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Queen of the skies begins farewell tour

written by Adam Thorn | July 14, 2020
VH-OEJ-departure1 v2
Qantas 747 VH-OEJ begins its farewell tour out of Sydney Airport (Seth Jaworski)

Qantas began its series of farewell flights to its 747 fleet on Monday when VH-OEJ departed Sydney at 10:15am for a one-hour tour of the city.

Australian Aviation photographer Seth Jaworski was in the sky himself to document the take-off and water cannon salute for the aircraft dubbed The Queen of the Skies.

Monday’s event was the first of three special goodbye flights, with another set for Brisbane on Wednesday and Canberra on Friday. The very last flight, QF7474, will take place at 2pm on 22 July from Sydney to Los Angeles.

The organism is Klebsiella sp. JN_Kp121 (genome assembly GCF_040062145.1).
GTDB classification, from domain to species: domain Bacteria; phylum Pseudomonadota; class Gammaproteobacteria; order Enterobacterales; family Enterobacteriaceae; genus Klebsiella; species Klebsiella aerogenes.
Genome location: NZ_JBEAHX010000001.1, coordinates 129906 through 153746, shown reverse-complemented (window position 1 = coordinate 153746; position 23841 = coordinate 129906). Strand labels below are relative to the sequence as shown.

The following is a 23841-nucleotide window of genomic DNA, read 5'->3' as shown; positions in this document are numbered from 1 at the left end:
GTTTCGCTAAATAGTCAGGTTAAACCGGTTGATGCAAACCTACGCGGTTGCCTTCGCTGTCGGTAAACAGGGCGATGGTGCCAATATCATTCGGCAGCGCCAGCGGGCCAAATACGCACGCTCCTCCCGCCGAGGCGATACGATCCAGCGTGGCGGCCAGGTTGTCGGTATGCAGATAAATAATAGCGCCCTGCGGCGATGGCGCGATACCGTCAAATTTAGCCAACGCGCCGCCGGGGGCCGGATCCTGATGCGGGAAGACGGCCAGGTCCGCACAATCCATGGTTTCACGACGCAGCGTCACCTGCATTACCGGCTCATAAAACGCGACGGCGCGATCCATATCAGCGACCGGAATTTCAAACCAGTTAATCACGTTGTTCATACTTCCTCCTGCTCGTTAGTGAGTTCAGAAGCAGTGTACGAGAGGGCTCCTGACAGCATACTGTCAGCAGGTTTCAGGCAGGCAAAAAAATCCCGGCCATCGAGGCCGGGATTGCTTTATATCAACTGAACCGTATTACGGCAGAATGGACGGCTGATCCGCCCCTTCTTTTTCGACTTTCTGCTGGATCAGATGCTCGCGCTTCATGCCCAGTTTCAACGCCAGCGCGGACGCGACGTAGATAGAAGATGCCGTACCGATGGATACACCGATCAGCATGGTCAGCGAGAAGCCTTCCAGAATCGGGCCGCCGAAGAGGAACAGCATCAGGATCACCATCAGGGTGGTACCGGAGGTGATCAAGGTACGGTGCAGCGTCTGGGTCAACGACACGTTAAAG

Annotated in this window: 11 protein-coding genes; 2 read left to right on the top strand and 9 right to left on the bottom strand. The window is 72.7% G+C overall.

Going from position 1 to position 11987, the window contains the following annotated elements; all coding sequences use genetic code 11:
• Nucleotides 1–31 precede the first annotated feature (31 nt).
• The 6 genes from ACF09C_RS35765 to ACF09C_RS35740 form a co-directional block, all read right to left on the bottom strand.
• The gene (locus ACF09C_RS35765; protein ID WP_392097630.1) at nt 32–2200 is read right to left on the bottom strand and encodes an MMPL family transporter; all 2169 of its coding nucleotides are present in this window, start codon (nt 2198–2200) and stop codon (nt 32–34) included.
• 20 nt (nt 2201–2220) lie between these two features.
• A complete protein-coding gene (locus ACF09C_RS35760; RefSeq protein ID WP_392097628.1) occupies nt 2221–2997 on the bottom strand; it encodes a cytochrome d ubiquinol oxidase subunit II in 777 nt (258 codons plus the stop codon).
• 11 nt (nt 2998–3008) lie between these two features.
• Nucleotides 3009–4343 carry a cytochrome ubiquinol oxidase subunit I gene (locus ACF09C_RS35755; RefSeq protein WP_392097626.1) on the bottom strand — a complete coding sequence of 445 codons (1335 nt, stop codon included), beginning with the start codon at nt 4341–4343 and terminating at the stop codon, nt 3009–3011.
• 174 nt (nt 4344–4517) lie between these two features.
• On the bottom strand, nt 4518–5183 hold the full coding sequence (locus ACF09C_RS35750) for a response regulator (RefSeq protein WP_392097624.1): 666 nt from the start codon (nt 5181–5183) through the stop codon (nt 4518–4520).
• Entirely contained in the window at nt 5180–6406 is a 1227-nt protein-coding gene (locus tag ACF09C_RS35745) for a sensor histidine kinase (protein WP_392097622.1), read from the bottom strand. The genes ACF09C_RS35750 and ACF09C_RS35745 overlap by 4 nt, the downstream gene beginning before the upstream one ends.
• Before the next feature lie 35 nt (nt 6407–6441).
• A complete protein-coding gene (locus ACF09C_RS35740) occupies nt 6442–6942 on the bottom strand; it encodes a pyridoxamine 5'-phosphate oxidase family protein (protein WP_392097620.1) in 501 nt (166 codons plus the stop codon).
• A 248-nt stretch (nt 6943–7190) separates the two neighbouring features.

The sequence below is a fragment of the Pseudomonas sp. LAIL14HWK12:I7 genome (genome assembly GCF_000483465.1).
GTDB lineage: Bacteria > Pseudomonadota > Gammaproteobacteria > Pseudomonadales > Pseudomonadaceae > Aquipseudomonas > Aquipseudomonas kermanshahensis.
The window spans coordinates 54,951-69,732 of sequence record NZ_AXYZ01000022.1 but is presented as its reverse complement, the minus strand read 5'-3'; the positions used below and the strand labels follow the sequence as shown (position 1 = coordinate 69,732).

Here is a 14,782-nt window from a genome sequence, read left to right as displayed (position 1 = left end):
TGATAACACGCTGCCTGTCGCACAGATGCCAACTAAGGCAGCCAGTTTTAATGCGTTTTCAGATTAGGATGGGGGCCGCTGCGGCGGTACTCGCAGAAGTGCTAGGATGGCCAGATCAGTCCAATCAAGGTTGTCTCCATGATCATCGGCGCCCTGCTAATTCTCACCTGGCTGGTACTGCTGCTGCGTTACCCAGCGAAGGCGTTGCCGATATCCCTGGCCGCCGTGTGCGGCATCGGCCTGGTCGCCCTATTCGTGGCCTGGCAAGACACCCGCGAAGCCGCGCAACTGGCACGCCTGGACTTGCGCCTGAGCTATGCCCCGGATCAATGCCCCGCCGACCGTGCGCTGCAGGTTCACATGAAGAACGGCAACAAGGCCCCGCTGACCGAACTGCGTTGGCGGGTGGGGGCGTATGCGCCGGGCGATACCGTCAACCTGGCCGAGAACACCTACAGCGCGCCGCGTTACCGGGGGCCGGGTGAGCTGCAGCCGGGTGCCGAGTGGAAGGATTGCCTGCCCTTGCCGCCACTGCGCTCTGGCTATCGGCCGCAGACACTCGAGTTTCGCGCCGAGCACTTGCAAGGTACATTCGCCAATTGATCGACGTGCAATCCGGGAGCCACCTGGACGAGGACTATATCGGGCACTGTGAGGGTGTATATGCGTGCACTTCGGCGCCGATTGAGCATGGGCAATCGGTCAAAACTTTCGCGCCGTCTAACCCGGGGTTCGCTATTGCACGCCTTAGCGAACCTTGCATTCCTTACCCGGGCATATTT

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Owen Zupp has flown the 747 multiple times and was among those at the event this morning in Sydney.

He told Australian Aviation the aircraft brings back fond memories both on the flight deck and at a port of call. He added that travelling on a 747 expands the joy of an overseas holiday, and said it’s “one of the magical things about the aircraft”.

Another excited attendee, university student and aviation enthusiast Jack, said he had “two laptops going” in order to secure his ticket to the event, which was said to have sold out within minutes of being launched to the public last week.

Jack’s father, Michael, also has fond memories of travelling on the 747 and said it “really opened up the world to everyone, so it’s a pretty sad day really.”